The Rebuttal Witnesses
Of course the lack of visual energy is made more unfortunate because the cast behind On the Road is pretty impressive. Sam Riley played an excellent Ian Curtis in Control and his Kerouac shows his range, offering a warm and sympathetic wanderer. Hedlund is charming as Cassady, but it's some of the smaller players who shine the most. Kristen Stewart can forever banish all accusation of being a one-note actress with her turn here, which is full of all the fire and energy one wishes the whole film possessed. I'd like to see a sequel that focused on Amy Adams and Viggo Mortensen as Burroughs and his wife Jean Vollmer. That's a story that hasn't really been told effectively, but these two embody the doomed writer and his more-doomed wife perfectly. Having Elisabeth Moss and Steve Buscemi show up is just icing on the cake.
The film also deserves some credit for rewriting history a bit. Kerouac seemed to show no compunction about using and abusing the women in his life, leaving them at home while he roamed or taking money from them to fund his adventures. This version of On the Road makes clear the price these women paid for falling for Kerouac, especially Kirsten Dunst as second wife Carolyn.
Shot on 35mm, the film looks pretty great with this 2.40:1/1080p AVC-encoded On The Road (Blu-ray) transfer. Detail is generally strong, with well-saturated colors and good blacks. There's a bit of compression artefacting going on in some scenes, but overall this is a decently filmlike transfer. The DTS-HD 5.1 track is even more impressive. Dialogue is clean and clear, but it's the strains of jazz that really sell this track. Surrounds get a lot of workout for a dialogue-driven drama, offering ambience in most scenes that really add to the film's evocation of a bygone era. We get eight minutes of deleted scenes and the film's trailer as the extras.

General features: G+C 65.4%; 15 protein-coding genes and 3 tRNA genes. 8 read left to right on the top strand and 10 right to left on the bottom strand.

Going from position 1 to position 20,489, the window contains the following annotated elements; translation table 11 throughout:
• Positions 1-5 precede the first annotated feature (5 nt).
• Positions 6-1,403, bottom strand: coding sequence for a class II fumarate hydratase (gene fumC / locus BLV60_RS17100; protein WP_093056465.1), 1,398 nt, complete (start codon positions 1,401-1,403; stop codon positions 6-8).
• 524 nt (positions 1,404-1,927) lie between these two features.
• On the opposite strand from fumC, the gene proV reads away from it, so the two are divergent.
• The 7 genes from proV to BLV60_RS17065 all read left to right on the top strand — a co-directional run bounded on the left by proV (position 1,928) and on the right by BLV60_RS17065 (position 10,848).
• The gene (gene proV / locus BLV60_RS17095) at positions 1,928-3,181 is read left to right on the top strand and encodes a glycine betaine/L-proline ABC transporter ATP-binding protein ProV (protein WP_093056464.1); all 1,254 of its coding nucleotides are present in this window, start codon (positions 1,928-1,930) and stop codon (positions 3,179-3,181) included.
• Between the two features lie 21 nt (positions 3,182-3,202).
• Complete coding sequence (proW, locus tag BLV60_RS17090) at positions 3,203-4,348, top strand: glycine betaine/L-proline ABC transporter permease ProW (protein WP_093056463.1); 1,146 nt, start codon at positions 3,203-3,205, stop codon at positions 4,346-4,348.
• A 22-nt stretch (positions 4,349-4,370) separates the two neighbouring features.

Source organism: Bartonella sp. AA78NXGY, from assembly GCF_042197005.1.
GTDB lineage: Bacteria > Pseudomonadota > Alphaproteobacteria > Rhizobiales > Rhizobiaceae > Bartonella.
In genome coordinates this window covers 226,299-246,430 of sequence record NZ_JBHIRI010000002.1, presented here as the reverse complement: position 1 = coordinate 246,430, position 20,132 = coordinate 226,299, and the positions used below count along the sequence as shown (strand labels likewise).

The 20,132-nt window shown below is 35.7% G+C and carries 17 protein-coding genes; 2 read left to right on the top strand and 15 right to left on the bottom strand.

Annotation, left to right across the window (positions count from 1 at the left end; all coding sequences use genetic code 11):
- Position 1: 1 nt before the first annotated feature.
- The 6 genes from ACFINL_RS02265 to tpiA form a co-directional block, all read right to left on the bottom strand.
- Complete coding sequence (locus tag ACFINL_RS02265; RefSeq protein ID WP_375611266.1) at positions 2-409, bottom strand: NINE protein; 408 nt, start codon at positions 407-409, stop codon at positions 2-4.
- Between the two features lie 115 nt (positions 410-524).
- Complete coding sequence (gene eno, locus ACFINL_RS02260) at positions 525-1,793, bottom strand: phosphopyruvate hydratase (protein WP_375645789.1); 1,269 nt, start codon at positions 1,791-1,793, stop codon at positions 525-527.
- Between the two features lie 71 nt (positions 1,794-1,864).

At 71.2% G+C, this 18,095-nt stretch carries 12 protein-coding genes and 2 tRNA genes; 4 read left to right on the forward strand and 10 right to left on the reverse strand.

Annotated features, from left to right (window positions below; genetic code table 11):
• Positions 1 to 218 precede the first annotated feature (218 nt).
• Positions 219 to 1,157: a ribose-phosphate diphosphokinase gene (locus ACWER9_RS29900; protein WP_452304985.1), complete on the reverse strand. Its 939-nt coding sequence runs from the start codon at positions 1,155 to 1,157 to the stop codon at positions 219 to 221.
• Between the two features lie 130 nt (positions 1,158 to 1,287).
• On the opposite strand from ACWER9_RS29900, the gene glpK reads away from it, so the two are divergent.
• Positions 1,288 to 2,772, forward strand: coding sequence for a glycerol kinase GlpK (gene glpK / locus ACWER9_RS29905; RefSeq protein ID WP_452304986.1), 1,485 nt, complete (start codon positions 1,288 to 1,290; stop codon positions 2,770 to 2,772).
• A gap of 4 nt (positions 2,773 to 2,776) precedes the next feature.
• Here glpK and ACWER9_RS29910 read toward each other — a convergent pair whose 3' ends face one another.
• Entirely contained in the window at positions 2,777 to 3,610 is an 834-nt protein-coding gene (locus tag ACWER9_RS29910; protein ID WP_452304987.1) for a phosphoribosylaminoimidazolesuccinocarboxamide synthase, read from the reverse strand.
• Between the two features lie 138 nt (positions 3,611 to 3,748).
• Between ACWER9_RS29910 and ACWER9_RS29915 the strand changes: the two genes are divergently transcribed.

It's amazing that it took over fifty years to get On the Road to the silver screen. As a novel that keeps being adopted with every successive generation, it feels like a story that should perhaps be retold and re-imagined on celluloid every few years. If I knew that was the case, I'd feel more compassion for this version, which captures some of the characters of Kerouac's famous journey while missing much of the essential energy. Fans of the novel will want to check it out, and those interested in the actors or the character they're portraying will find something to appreciate here.
Could have been better, but On the Road is not guilty.